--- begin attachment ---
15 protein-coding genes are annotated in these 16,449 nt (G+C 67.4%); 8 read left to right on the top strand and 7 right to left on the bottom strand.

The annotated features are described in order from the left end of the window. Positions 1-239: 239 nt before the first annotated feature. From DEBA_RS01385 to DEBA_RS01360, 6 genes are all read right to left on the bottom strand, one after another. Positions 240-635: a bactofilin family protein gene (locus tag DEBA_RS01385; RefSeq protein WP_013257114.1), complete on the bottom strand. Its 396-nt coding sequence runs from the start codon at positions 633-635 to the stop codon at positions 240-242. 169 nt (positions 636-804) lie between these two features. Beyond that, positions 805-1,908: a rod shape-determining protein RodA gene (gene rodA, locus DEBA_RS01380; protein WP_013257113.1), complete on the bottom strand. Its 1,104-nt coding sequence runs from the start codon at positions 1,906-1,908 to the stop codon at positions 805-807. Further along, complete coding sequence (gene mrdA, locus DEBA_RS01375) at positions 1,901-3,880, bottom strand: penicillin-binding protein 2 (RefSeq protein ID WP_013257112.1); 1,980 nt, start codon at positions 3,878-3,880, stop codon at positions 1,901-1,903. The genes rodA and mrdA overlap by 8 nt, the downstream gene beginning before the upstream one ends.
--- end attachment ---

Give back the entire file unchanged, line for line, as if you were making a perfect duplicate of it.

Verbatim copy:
15 protein-coding genes are annotated in these 16,449 nt (G+C 67.4%); 8 read left to right on the top strand and 7 right to left on the bottom strand.

The annotated features are described in order from the left end of the window. Positions 1-239: 239 nt before the first annotated feature. From DEBA_RS01385 to DEBA_RS01360, 6 genes are all read right to left on the bottom strand, one after another. Positions 240-635: a bactofilin family protein gene (locus tag DEBA_RS01385; RefSeq protein WP_013257114.1), complete on the bottom strand. Its 396-nt coding sequence runs from the start codon at positions 633-635 to the stop codon at positions 240-242. 169 nt (positions 636-804) lie between these two features. Beyond that, positions 805-1,908: a rod shape-determining protein RodA gene (gene rodA, locus DEBA_RS01380; protein WP_013257113.1), complete on the bottom strand. Its 1,104-nt coding sequence runs from the start codon at positions 1,906-1,908 to the stop codon at positions 805-807. Further along, complete coding sequence (gene mrdA, locus DEBA_RS01375) at positions 1,901-3,880, bottom strand: penicillin-binding protein 2 (RefSeq protein ID WP_013257112.1); 1,980 nt, start codon at positions 3,878-3,880, stop codon at positions 1,901-1,903. The genes rodA and mrdA overlap by 8 nt, the downstream gene beginning before the upstream one ends.